Interestingly, the distribution of green spaces in Portland appears to be highly equitable, with only weak relationships between the distance to the closest green space and socioeconomic variables (Table 3). While the analysis did not examine green space size or land tenure, it suggests that most Portland residents live within similar distances of green spaces of some size. Residents living in newer houses and with post-secondary degrees are more likely to live nearer to a green space, suggesting the presence of green inequity, but this does not appear to be a strong correlation. The relatively equitable distribution of green spaces in Portland highlights a policy tool that municipalities in the metro area may use to maintain or improve current levels of green equity. Although it may be difficult to influence greenery abundance on private property, maintaining or improving residents’ access to high-quality green spaces would ensure that all residents are able to access greenery near their homes, regardless of socioeconomic status. Further analysis of green space access that considers size and land tenure would help clarify how green space development could be used to reduce green inequity.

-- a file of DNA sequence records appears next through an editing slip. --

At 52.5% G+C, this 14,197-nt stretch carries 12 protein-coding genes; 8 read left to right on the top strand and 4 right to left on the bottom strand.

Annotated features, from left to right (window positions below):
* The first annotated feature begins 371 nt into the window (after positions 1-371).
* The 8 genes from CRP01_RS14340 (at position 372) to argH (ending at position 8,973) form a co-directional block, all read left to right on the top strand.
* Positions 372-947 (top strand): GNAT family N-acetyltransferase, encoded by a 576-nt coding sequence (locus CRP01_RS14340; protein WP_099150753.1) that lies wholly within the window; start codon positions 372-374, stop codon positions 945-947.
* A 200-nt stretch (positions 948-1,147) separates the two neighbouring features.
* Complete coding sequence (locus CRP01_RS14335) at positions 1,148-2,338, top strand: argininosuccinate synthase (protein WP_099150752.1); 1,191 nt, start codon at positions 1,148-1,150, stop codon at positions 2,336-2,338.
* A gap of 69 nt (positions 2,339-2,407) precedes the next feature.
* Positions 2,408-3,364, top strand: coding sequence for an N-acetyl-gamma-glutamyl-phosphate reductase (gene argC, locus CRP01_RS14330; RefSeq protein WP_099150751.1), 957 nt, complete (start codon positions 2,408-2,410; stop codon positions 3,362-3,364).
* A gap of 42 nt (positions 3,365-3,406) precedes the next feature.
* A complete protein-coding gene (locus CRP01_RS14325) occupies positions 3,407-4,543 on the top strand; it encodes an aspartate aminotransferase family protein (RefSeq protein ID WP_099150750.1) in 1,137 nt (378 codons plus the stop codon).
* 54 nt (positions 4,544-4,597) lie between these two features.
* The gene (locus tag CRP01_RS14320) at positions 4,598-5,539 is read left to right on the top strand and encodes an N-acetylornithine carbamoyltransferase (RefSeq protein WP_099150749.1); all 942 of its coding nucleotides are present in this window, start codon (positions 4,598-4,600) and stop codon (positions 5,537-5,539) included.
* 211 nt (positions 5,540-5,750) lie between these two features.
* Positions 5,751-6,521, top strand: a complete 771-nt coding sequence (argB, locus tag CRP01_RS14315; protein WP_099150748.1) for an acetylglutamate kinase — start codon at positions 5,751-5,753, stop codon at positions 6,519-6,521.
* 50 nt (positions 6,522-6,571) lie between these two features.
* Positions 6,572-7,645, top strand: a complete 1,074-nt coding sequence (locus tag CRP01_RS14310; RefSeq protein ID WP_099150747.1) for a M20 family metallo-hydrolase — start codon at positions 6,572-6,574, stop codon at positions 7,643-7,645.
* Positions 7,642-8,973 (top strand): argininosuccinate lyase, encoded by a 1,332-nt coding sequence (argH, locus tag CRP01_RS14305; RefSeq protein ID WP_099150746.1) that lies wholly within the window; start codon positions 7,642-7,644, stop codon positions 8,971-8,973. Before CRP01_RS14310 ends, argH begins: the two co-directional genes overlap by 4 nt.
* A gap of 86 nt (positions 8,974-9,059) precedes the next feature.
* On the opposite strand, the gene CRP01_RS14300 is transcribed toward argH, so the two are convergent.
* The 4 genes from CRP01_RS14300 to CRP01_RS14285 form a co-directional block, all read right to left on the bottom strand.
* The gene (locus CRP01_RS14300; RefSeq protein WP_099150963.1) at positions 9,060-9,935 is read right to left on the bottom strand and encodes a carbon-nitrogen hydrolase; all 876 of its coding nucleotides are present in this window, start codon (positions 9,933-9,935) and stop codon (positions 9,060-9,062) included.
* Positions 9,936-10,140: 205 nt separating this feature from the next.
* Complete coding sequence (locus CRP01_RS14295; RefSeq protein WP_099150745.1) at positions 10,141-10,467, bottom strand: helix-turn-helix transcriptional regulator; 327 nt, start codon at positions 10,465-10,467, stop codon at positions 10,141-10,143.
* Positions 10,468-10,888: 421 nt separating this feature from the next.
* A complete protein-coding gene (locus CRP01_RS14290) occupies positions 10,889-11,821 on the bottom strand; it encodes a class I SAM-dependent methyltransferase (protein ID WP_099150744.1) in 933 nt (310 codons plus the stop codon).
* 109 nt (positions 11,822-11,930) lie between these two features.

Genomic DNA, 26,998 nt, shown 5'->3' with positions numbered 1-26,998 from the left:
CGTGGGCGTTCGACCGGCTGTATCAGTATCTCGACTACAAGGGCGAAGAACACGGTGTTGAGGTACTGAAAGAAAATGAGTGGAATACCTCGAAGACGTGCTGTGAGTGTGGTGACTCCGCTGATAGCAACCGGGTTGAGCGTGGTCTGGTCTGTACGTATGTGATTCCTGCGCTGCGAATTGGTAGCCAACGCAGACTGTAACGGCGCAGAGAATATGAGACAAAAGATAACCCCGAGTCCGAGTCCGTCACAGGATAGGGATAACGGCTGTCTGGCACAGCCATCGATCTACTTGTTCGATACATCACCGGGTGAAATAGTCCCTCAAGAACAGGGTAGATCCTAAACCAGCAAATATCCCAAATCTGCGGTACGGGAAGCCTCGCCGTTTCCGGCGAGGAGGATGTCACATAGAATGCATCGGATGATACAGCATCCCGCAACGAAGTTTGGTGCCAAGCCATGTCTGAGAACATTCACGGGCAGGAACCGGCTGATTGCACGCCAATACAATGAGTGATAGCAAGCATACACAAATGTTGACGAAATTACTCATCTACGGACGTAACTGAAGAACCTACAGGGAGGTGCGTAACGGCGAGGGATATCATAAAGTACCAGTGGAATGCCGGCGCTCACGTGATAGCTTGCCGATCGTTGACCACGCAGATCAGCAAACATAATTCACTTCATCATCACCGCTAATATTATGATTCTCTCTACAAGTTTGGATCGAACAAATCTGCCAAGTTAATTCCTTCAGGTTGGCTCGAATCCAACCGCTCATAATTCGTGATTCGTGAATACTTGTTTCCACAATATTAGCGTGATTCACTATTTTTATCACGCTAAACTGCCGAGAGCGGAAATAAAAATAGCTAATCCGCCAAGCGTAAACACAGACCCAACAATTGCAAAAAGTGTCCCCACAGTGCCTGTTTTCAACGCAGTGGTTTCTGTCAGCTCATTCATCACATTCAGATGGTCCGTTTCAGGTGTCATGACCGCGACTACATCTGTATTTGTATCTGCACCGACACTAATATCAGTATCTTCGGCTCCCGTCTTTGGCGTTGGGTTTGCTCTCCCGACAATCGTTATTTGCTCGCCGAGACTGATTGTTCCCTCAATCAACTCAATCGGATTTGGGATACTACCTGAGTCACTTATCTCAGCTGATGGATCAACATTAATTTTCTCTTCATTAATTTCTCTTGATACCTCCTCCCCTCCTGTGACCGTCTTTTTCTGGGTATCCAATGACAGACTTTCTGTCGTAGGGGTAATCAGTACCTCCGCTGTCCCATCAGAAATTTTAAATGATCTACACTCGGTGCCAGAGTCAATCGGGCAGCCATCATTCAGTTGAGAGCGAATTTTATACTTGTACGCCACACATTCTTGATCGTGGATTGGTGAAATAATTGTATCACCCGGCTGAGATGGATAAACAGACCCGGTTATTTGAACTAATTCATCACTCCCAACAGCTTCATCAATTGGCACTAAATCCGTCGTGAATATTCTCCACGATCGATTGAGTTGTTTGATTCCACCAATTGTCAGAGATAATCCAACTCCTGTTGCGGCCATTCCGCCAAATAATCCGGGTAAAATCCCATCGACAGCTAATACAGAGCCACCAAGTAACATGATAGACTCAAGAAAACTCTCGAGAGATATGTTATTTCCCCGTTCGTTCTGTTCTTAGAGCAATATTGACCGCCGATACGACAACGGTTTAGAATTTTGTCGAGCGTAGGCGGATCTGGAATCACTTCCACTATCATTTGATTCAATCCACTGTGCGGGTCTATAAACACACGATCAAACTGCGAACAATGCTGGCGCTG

The green inequities illustrated by our analysis become more serious when viewed through the lens of public health and well-being. Those residents of Portland who have the lowest levels of greenery access are also those who are most likely to suffer poor public health outcomes and who may experience the greatest benefits from higher greenery access [11,12,13]. In addition, these potential health inequities may be exacerbated by climate change. As climate change progresses and increases in intensity, cities may experience a range of changes and pressures that can have negative impacts on urban residents’ health, such as rising sea levels and increased storm surges, heat stress, extreme precipitation events, flooding caused by increased precipitation and snow melt, landslides, drought, increased aridity, water scarcity, and air pollution [58]. Residents and communities with lower socioeconomic status may be more vulnerable to climate change impacts than other segments of the population [58,59], suggesting another way in which increased urban greenery may have stronger physical health benefits for lower socioeconomic groups. Although the specific impacts of climate change will vary by location, urban greenery can play a key role in moderating the impacts of climate change and helping urban communities adapt to its effects. The microclimatic regulation provided by urban greenery can work in concert with other types of infrastructure and adaptation programming in comprehensive climate change adaptation strategies that ensure adequate greenery cover in vulnerable areas [5,8,10,60,61,62].